The actual demo we were presented with involved the revenge arc of the story to strike down the organization that killed the protagonist’s mentor over a legendary sword. As if the combat itself didn’t play out beautifully enough like a live-action Wuxia film, the transitional scenes between each zone change locked in the feeling. I felt the hair standing on the back of my neck when the evil master welcomed our team of four into a courtyard filled from wall to wall with disciples. The resulting battle is amazing as mini-boss disciples jump into a death square to challenge you one by one as a constant barrage of disciples toss bombs and attempt other surprise cheap shots from all sides to keep your guessing. Each mini-boss is voice acted, and cocky enough to make laying the smack down on him all the more enjoyable. The challenge is also there, and even on our buffed characters we all were forced to utilize our potions to stay in the battle as few mistakes are tolerated.
There seemed to be a great balance between skill cost, cooldown, challenge of use, and power. We were advanced enough in level to utilize stance swaps as well to completely change up our skill bar depending on the situation. For instance my monk could utilize whirlwind tornadoes from a safe distance when the numbers were too overwhelming, or switch to a melee tanking stance in order to gain buffs to my melee strikes and defenses. I was fond of the majority of strikes involving a combo of left clicks followed by a slow aimed power attack via the right click. This simplistic combat kept things nice and fast.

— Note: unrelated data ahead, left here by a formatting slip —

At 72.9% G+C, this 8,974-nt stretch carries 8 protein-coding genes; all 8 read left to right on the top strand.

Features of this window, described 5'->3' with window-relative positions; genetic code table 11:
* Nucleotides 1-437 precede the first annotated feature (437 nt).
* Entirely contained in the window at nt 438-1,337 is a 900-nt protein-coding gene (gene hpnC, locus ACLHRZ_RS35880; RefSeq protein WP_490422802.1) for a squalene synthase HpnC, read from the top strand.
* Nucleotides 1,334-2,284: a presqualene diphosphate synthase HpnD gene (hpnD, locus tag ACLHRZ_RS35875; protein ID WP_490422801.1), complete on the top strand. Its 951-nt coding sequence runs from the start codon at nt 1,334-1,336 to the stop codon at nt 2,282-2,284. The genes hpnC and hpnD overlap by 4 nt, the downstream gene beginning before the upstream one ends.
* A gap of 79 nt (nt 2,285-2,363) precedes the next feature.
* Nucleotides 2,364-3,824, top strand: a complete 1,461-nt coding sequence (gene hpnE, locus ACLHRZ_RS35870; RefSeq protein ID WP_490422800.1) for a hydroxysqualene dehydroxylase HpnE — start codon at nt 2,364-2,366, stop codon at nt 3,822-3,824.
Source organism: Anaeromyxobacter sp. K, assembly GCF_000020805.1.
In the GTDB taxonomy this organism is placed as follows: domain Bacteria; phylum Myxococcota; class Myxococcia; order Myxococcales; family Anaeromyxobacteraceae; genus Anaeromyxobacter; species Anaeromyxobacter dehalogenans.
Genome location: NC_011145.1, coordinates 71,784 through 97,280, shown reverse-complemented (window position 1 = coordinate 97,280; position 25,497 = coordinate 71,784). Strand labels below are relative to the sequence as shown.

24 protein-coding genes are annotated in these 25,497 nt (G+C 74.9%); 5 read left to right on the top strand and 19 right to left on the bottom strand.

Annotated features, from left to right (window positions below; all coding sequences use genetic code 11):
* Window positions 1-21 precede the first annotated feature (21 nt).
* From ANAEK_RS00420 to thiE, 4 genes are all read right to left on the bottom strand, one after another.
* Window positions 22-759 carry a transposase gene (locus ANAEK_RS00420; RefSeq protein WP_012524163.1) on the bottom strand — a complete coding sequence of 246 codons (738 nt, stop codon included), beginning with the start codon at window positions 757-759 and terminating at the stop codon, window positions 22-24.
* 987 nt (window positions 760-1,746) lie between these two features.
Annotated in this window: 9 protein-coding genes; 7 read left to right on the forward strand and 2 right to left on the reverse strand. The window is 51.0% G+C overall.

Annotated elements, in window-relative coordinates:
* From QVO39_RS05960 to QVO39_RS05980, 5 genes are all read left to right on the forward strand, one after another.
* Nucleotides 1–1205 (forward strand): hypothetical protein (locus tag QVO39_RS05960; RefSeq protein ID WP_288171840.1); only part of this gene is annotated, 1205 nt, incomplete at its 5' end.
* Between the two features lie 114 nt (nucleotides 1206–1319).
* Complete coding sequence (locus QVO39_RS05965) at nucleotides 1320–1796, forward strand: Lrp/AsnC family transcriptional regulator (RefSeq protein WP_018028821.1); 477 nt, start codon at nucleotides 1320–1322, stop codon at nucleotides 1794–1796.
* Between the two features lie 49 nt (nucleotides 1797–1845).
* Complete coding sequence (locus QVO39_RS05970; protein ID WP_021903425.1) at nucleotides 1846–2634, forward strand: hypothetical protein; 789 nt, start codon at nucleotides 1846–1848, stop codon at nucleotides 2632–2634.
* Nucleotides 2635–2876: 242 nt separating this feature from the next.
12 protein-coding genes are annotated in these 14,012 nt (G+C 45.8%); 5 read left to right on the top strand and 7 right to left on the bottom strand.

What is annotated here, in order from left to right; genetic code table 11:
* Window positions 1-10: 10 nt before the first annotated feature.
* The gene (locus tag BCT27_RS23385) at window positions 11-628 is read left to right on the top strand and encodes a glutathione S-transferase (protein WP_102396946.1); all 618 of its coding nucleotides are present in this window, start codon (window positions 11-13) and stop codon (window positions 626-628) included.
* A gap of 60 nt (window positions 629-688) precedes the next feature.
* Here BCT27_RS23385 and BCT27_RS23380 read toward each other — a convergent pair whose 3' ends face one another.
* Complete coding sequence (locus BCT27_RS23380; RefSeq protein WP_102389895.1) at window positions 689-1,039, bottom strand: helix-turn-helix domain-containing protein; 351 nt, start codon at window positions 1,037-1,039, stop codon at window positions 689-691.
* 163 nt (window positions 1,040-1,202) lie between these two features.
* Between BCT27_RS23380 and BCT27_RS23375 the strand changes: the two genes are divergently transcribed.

For gamers in love with sparkly ultimate skills, Swordsman won’t disappoint either. Although incredibly challenging to unlock, involving picking up 10 or so rare power orbs dropped from enemies, the effort and patience is worth it when unleashed. We had the pleasure of seeing Zelus turn into a poisonous ballerina of doom as his girl painted the ground purple with poison in a show of extreme whip mastery that left a large section of the square battleground void of life.
After the demo was over, I challenged Zelus to a duel to gain a greater understanding of the controls. Good thing too as the jump/dash system in Swordsman is extremely satisfying! You can literally triple jump and then run in circles in the air while launching ranged attacks at your foe. Rather than having a set number of dodges alongside your UI akin to other action titles like Wildstar and upcoming SkyForge, you have a stamina bar that forms a semi-circle alongside your avatar. Every jump, dodge, and air dash reduces a portion of the bar, and if you hit the bottom, your character’s running speed becomes sluggish. You also will be completely unable to jump, punishing you pretty badly in the dash heavy PvP it turns out.
Those looking for the more traditional MMORPG experience though will be glad to hear that Swordsman Online still packs the traditional vertical progression system. Despite the numerous combos I pummeled Zelus with, his health bar barely moved thanks to his far superior gear. Granted this can be a huge negative to energy junkies wanting to put their twitch skills to the test, so certainly keep it in mind when checking out this game.